This story was originally published by EdSource.

Our news is free on LAist. To make sure you get our coverage: Sign up for our daily newsletters. To support our non-profit public service journalism: Donate Now.

Despite Favorable Ruling, Uncertainty Surrounds DACA For Next Several Weeks

Kathia Garcia is a DACA recipient; young immigrants like her and others wishing to apply faced new restrictions this summer. (Chava Sanchez/ LAist)

Immigrants in the embattled DACA program got good news this past weekend when a federal judge ruled in their favor. But uncertainty still surrounds the Obama-era program which covers close to 200,000 young people in California.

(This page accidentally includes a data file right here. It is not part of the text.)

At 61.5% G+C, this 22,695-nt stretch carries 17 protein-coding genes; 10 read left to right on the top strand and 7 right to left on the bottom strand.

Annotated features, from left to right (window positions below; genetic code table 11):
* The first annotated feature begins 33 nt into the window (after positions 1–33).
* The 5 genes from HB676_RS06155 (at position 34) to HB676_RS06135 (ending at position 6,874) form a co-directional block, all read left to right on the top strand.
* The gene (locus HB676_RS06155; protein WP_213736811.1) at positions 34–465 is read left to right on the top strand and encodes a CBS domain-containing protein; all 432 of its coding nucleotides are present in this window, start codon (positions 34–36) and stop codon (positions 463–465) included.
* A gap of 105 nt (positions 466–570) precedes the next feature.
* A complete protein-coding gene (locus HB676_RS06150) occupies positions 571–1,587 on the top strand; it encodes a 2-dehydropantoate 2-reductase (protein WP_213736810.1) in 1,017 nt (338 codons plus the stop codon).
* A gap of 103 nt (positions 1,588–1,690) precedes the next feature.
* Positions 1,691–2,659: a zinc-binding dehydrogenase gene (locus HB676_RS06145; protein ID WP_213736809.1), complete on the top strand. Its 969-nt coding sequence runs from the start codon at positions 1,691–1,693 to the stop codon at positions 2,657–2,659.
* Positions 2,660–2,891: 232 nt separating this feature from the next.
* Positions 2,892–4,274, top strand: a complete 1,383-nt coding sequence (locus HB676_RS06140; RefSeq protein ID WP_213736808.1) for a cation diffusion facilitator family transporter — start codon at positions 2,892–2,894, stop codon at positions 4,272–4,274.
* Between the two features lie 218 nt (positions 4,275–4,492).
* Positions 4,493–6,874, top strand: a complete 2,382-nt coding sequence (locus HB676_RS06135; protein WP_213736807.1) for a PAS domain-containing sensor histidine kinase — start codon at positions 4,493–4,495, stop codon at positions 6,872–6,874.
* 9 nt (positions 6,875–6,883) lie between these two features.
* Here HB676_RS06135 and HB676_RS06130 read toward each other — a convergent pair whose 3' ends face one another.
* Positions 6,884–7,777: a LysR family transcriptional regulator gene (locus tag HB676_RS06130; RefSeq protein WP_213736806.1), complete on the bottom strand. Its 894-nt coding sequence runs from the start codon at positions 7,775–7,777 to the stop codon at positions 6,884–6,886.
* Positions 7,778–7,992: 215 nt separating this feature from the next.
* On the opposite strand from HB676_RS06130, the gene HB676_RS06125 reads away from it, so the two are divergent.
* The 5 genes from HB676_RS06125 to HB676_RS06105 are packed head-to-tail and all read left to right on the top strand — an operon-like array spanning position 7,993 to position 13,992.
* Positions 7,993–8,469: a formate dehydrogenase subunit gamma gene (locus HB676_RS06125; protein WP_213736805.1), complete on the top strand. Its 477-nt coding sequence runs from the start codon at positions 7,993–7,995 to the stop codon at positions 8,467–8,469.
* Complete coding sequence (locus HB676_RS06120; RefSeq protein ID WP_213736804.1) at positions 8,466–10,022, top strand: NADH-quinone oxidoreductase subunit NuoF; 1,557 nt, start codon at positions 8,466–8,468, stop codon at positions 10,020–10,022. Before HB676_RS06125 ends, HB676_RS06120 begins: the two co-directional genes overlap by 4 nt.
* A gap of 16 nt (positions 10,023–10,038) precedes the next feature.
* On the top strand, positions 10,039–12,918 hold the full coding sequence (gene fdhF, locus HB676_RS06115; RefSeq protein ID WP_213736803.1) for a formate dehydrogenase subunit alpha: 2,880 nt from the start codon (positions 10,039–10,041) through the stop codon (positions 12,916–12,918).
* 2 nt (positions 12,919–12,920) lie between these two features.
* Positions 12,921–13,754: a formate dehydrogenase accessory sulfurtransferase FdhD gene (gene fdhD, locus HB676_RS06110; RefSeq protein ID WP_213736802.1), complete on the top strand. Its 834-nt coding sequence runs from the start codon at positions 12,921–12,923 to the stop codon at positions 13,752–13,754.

The ruling invalidates the orders of acting Homeland Security Secretary Chad Wolf, who in July issued a memo whittling the renewal period for the Deferred Action for Childhood Arrivals program from two years to one year.

That meant participants would have had to pay double what they used to pay in renewal fees, which are about $500 per application, in seeking protection from deportation and work authorization.

Under Wolf's direction, the agency also refused to accept new applicants. But a federal judge in New York said Wolf, who jumped over the order of succession to ascend to his position and was never confirmed by the Senate, could not lawfully add new restrictions to the program.

DACA has been in limbo since the Trump administration tried to end it in 2017. In June, the Supreme Court ruled that DACA may continue, but the administration kept pushing restrictions.